“The Land of Steady Habits” is sobering, sad win for Netflix

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“The Land of Steady Habits” is sobering, sad win for Netflix

Photo Courtesy of IMDb

Photo Courtesy of IMDb

Photo Courtesy of IMDb

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This fall movie season sees a big change in pace for the world’s biggest streaming service. After garnering a justified reputation of throwing money at just about any bad genre film it can sell its binging audience, Netflix now wants to be in the industry of being a prestige Awards Season heavyweight studio.

The next three months will see the release of a Paul Giamatti and Kathryn Hahn Sundance smash hit in “Private Life,” a Coen Brothers western with “The Ballad of Buster Scruggs,” a personal visual epic with Alfonso Cuaron’s Best Foreign Language Film submission “Roma,” and a resurrection of a long-lost passion project from the 70’s with Orson Welles’ “The Other Side of the Wind.”

Their stacked Awards Season line-up kicks off with Nicole Holofcener’s subtle and authentic follow-up to her 2013 gem “Enough Said,” aptly named “The Land of Steady Habits,” a title that refers to the state of Connecticut.

“Steady Habits” stars Ben Mendelsohn, Edie Falco, Thomas Mann, Connie Britton and Charlie Tahan. The film follows a middle-aged retiree Anders Hill as he desperately tries to create a new, fulfilling, happier life for himself after he leaves his wife and son in pursuit of a more dignifying purpose.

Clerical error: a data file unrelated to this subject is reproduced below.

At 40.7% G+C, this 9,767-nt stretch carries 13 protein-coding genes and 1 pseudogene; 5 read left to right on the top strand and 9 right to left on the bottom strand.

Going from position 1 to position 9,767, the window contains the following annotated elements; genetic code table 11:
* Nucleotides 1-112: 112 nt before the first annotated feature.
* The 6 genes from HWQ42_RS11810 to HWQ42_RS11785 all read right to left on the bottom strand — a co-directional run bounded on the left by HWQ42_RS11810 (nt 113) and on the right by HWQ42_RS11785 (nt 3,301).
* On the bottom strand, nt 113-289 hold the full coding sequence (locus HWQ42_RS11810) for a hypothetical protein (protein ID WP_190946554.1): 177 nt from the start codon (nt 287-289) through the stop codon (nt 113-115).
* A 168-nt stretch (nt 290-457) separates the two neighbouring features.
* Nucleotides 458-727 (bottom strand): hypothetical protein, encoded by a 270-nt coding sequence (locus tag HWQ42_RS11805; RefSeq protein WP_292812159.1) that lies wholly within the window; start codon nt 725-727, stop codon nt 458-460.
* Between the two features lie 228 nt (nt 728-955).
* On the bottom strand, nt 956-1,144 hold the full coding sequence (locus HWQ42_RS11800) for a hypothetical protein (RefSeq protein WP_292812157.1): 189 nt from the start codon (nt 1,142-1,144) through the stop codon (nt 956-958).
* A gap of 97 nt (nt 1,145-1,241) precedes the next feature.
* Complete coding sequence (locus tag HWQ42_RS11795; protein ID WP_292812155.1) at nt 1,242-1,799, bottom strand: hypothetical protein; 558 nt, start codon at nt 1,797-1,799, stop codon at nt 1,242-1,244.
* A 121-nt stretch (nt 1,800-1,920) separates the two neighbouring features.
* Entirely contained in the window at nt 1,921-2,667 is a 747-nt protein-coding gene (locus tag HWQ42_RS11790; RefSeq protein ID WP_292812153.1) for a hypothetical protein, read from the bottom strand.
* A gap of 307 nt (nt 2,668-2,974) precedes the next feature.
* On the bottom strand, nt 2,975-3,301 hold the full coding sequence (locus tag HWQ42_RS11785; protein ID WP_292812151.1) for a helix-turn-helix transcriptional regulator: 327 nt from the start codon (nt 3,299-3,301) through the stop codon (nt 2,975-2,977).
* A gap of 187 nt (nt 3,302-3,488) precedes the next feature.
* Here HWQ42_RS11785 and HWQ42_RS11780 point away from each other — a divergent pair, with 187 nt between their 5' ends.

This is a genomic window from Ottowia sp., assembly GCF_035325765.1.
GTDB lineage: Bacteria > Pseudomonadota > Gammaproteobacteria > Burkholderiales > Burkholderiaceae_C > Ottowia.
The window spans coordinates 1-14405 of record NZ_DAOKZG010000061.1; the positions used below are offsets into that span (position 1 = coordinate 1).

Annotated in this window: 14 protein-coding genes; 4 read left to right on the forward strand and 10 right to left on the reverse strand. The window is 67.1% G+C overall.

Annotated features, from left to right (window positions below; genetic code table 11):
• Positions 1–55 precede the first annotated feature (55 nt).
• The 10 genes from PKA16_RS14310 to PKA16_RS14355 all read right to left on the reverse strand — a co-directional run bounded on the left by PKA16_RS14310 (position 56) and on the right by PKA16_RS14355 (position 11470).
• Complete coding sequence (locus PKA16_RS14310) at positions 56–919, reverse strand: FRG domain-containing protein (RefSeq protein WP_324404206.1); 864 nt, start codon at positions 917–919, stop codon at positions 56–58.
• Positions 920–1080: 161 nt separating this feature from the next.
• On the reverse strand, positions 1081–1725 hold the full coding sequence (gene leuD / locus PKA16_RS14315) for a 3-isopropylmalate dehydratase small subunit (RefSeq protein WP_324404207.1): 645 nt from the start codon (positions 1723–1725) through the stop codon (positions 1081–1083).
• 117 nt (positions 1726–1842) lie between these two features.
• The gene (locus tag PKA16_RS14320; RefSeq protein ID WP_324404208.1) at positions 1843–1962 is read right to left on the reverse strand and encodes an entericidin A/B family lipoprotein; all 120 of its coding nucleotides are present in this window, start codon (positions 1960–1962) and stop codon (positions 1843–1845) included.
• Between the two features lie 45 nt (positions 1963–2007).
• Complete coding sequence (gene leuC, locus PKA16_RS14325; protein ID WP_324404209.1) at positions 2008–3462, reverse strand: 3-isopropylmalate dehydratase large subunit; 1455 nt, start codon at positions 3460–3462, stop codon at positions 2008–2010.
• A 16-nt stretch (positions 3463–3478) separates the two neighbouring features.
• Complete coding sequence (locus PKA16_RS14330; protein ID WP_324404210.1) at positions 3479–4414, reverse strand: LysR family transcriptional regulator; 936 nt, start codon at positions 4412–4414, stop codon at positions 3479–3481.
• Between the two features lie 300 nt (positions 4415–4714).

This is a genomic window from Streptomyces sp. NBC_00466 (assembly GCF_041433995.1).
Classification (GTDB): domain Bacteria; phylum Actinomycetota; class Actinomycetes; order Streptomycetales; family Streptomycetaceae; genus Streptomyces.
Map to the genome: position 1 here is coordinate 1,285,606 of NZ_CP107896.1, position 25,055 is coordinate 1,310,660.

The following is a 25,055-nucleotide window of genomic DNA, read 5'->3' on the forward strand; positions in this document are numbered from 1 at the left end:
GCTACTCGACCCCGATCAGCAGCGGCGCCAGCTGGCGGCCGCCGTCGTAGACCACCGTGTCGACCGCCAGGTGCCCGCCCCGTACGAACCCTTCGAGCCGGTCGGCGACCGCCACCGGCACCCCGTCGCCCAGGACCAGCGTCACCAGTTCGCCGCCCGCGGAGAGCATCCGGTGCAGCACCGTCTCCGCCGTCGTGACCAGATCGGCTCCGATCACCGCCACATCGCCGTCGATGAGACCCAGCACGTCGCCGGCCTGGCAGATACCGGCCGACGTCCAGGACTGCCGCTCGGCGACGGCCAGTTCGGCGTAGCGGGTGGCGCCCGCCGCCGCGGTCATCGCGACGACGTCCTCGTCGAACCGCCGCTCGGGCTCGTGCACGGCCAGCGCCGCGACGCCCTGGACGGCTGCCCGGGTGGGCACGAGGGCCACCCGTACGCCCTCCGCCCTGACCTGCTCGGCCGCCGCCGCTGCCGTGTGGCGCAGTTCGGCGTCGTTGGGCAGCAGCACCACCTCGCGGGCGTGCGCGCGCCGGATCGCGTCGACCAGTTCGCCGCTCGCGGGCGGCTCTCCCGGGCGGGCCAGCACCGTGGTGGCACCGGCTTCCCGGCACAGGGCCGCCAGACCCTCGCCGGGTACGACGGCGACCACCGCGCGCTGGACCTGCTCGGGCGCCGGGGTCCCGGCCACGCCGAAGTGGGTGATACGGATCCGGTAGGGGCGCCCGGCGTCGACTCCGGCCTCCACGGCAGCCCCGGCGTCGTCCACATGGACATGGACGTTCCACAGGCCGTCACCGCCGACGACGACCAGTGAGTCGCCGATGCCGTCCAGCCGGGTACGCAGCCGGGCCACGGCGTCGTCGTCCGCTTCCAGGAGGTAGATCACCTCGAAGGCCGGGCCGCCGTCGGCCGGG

If your first thought was that that sounds like a horrible thing to do, you are correct- and Holofcener agrees. She always makes sure to put Anders in a conflicting light with the audience; though he is depressed and sympathetic, she never lets him off the hook (nor does anyone else in film) for his selfish and destructive behavior. He does things that at first strike as humorous, only to be later revealed to have tragic consequences. It’s a tonal tightrope that is hard to pull off yet Holofcener does it quite well.

The cluttered ensemble cast of characters include Anders’ newly-out-of- rehab twenty-something son Preston, his resilient ex-wife Helene, her overbearing and oblivious neighborhood friends Mitch and Sophie and their rebellious and troubled son Charlie. Though the characters are strong and interesting, the film’s short running time of 98 minutes proves too short to fully develop them.

Among all of the relationships that Holofcener explores here, by far the most interesting is the unlikely friendship that sparks between Anders and Charlie. While they only share three scenes, they are the most poignant and confrontational moments in the film where they explore the monotony of suburban life and the seemingly never-ending loop of human desire.

Some might view those moments as didactic but the dialogue is rich and the performances are lived-in enough for those moments to hit their intended impact without beating the audience over the head.

While “The Land of Steady Habits” likely won’t win any big awards for Netflix, it is a massive step in the right direction for them as a film distributor. It is a step away from the vapid genre fair into more an auteur-based world of genuine human stories. The climax of this film is gut- wrenching and dark but it uses such a strong moment to capitalize on its themes of fear and social stasis. One can only hope that a project this bold and real will be the new standard for Netflix.